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Amid soft breezes which do stray
Through woodbine hedges and sweet may,
Along the green hill's side.


When regal Autumn's bounteous hand With wide-spread glory clothes the land,— When to the valleys, from the brow

Of each resplendent slope, is rolled

A ruddy sea of living gold,— We bless, we bless the Plow.

Clang, clang!


Again, my mates, what glows Beneath the hammer's potent blows?


Clink, clank! We forge the giant chain, Which bears the gallant vessel's strain, 'Mid stormy winds and adverse tides.


Secured by this, the good ship braves
The rocky roadstead, and the waves

Which thunder on her sides.

Anxious no more, the merchant sees

The mist drive dark before the breeze,

The storm-cloud on the hill;

Calmly he rests, though far away
In boisterous climes his vessel lay,

Reliant on our skill.


Say, on what sands these links shall sleep,

Fathoms beneath the solemn deep;

By Afric's pestilential shore,—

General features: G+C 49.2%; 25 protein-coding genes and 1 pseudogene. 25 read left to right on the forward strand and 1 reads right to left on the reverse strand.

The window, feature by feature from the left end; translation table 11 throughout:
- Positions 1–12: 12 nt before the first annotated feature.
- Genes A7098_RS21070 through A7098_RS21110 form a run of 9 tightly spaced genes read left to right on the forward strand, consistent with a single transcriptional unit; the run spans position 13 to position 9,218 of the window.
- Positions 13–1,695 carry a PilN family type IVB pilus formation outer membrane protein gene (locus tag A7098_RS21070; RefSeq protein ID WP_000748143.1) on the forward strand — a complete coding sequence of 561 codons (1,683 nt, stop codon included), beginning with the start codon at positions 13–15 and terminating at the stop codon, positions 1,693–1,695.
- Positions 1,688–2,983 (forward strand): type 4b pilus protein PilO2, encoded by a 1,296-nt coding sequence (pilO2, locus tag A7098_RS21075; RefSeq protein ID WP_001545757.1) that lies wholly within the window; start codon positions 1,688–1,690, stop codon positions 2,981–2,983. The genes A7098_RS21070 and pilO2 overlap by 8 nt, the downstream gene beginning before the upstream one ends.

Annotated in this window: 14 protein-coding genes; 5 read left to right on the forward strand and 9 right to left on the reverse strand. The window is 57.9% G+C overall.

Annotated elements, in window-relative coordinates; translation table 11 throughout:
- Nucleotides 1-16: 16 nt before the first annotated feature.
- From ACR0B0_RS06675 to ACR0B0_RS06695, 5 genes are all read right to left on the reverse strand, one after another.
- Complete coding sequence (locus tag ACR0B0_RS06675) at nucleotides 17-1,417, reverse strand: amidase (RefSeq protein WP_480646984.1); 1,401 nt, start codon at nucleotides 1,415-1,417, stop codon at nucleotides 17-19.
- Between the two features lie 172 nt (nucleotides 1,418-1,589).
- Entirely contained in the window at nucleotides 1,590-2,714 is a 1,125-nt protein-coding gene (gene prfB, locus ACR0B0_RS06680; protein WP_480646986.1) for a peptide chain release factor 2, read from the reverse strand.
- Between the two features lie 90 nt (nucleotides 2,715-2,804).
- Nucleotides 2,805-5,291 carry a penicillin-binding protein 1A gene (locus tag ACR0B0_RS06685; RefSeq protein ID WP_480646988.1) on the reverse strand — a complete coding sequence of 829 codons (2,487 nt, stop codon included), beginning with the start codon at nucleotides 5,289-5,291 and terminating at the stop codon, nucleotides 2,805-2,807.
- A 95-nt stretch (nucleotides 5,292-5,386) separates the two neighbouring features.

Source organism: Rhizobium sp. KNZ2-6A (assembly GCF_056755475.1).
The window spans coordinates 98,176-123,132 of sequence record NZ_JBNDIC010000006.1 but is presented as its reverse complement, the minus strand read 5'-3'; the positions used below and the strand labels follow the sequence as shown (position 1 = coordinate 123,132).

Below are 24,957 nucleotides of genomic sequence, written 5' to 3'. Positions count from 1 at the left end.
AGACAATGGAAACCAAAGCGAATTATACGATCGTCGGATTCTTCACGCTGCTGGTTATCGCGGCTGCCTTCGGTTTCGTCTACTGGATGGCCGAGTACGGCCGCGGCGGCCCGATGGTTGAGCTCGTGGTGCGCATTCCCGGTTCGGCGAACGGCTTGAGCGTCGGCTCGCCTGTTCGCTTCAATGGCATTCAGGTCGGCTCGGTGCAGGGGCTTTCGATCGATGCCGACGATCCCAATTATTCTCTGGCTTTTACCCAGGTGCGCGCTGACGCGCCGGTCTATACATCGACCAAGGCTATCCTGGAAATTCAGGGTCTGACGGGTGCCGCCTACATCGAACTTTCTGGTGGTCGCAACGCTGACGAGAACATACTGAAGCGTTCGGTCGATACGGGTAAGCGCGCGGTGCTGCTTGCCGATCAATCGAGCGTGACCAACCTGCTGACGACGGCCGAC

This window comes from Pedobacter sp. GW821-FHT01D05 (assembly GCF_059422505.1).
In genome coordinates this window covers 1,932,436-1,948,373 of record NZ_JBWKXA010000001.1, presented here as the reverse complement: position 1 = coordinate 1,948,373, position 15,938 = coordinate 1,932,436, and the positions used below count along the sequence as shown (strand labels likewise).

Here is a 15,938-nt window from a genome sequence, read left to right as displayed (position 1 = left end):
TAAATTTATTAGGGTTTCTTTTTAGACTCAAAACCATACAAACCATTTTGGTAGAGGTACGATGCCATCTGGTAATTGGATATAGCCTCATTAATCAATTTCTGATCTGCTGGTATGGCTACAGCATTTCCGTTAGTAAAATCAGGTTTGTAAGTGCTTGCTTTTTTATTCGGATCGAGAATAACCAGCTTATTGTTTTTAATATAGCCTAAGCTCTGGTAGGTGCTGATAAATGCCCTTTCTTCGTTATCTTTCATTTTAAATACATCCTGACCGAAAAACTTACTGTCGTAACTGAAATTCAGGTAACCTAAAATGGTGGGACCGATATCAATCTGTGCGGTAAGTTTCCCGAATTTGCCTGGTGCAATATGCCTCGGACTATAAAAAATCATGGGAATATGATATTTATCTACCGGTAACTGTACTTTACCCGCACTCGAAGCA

By many an iceberg, lone and hoar,—

By many a palmy Western isle, Basking in Spring's perpetual smile,— By stormy Labrador.


Say, shall they feel the vessel reel,
When to the battery's deadly peal ,
The crashing broadside makes reply?
Or else, as at the glorious Nile,
Hold grappling ships, that strive the while
For death or victory?


Hurrah! Cling, clang!


Once more, what glows,
Dark brothers of the forge, beneath
The iron tempest of your blows,
The furnace's red breath?


Gang, clang! A burning torrent, clear
And brilliant, of bright sparks, is poured

Around and up in the dusky air,
As our hammers forge the Sword.


The sword!—a name of dread; yet when

Upon the freeman's thigh 'tis bound, While for his altar and his hearth, While for the land that gave him birth,

The war-drums roll, the trumpets sound, How sacred is it then! Whenever, for the truth and right, It flashes in the van of fight,— Whether in some wild mountain pass, As that where fell Leonidas,— Or on some sterile plain, and stern, A Marston or a Bannockburn,—

Or 'mid fierce crags and bursting rills,
The Switzer's Alps, gray Tyrol's hills,—
Or, as when sank the Armada's pride,
It gleams above the stormy tide,—
Still, still, whene'er the battle-word
Is Liberty,—when men do stand
For justice and their native land,—
Then Heaven bless the Sword!


Still, still, whene'er the battle-word
Is Liberty,—when men do stand
For justice and their native land,—

Then Heaven bless the Sword!